Flash, flash, flash, flash! The giddy moments behind the curtain of a photo booth mark some of my favorite memories. I have a habit of stopping into any photo booth that crosses my path, resulting in a box full of photographs documenting my friends and I from awkward braces and hair-parted-like-a-curtain-down-the-middle years at the mall, to summery days at Coney Island, to time spent in the impeccable, handcrafted Magnolia Photo Booths that I first discovered at the Renegade Craft Fairs this past year.
The Magnolia Photo Booth Company sprouted up in 2007, bringing portable photo booths to all sorts of events and happenings, including weddings, craft fairs, art openings, parties and beyond. The company and the booths themselves were dreamt up and built from scratch by Peter Tower and cohort Daniel Sanders. What caught my eye when I first got my picture taken in one of these contraptions at Renegade was not only the beautiful quality of the photographs and the built-in fun of photo booths in general, but the clever design of the booths. I’ve really never seen one quite like it!
The Magbooth crew has hatched a scheme to bring their photographic fun to cities and towns across the country. They have ambitions to drive a custom-built Westfalia that runs on bio-diesel across the U.S.A. with a photo booth built into it. Their goal is to capture a Portrait of America through the eyes of an earth-friendly, one-of-a-kind, country-traveling photo booth. Through January 6, 2011, you have the chance to help make the Portrait of America project a reality and to bring a real, live Magbooth to your hometown by pledging your support to the project by visiting their Kickstarter page.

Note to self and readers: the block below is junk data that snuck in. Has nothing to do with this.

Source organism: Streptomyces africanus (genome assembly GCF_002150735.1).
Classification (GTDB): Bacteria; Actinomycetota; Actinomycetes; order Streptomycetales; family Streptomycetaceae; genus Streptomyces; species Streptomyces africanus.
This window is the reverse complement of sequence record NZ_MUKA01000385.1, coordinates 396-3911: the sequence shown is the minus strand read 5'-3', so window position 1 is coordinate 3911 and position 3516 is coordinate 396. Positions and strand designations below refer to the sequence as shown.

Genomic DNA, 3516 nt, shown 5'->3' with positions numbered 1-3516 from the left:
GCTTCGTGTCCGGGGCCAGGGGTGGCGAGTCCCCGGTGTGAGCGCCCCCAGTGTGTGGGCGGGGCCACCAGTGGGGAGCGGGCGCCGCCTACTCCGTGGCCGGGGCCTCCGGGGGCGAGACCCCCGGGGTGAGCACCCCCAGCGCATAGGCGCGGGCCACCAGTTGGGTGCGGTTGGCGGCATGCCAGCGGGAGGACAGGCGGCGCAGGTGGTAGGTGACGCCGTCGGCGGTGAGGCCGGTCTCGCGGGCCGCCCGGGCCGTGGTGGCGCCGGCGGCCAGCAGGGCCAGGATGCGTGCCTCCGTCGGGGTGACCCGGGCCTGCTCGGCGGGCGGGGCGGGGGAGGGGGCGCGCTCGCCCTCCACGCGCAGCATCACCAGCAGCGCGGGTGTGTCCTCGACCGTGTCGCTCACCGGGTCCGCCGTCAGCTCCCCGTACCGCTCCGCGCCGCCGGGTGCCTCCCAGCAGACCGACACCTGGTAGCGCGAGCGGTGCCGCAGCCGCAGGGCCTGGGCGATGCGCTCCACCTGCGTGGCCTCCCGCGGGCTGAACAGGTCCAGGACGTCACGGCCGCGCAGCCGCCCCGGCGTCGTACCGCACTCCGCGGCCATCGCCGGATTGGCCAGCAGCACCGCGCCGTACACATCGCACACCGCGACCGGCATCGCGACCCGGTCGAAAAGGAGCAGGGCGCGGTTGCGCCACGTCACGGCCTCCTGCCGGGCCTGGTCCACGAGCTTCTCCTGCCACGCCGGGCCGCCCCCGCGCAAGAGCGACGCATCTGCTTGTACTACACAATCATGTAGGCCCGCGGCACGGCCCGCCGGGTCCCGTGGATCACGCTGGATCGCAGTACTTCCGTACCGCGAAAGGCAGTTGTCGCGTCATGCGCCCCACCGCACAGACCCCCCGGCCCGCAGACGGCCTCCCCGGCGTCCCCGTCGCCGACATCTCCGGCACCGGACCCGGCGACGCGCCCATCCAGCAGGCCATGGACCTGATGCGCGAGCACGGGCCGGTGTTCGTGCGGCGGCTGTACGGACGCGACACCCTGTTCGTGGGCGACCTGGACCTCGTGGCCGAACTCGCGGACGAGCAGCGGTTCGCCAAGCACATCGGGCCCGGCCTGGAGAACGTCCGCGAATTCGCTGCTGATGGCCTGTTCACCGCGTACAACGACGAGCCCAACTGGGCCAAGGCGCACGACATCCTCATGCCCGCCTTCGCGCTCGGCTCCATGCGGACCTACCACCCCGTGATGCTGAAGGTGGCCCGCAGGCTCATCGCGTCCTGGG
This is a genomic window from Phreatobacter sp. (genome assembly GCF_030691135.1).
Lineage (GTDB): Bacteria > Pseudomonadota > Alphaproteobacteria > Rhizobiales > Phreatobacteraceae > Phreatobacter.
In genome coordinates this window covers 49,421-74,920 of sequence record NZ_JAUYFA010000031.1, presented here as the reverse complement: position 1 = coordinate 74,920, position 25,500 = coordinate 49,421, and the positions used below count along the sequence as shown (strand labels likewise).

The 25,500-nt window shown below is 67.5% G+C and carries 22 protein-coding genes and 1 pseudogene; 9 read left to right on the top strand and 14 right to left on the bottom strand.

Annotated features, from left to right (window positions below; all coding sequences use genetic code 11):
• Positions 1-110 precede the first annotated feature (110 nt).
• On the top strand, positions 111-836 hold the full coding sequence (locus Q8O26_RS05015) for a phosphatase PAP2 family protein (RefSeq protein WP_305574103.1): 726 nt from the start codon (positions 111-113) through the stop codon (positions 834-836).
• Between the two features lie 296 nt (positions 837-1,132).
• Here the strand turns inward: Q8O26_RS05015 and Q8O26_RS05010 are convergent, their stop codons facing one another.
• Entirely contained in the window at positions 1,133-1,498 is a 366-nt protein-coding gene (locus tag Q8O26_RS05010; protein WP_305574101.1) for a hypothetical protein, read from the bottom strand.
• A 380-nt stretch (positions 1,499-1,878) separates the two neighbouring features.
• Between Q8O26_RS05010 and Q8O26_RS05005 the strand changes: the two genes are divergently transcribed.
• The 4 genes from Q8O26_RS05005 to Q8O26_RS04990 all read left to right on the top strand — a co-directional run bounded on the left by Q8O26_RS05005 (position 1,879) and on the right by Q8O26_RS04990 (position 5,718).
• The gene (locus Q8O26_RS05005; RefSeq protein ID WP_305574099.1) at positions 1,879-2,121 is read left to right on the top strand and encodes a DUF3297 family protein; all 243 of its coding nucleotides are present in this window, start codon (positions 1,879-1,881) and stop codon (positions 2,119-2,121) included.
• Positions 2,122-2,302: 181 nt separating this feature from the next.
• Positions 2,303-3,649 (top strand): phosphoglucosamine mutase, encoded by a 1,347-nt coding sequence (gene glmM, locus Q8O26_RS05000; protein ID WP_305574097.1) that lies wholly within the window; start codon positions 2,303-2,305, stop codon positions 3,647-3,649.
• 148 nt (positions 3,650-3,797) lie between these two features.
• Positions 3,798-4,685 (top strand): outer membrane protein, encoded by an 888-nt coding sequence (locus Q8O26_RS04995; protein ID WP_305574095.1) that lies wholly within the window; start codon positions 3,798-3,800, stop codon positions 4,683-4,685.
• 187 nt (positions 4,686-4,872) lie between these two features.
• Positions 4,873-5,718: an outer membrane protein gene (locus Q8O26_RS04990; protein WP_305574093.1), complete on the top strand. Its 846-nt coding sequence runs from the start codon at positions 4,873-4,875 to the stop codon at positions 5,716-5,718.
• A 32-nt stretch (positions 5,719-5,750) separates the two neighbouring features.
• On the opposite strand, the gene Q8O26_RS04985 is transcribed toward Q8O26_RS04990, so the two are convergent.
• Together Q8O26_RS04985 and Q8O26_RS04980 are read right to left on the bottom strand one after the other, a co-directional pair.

Read on for more insights into what happens behind the curtain at the Magnolia Photobooth Company through my interview with Peter Tower himself:
You craft these booths with your own two hands, right? How did you get the idea and the know-how?
I do craft the booths with my own hands. Let’s just say that my favorite book as a kid was Mr. Fix It. From years of extensive Lego creations, to working on horse ranches and as a handyman, I picked up some useful building and engineering skills. I also dabbled in photography school a bit and worked as a wedding photographer for a while. The combination of all those skills turned me into a crafty photo booth designing whiz.
The idea actually came from my friend Daniel some years back. He is a software genius and wanted to have a photo booth for an annual Kentucky Derby party that he had at his house. He created some software that could communicate between a camera and a printer to create a basic photo booth. I came along with my Mr. Fix It photographer know-how and our photo booth creations started to take off.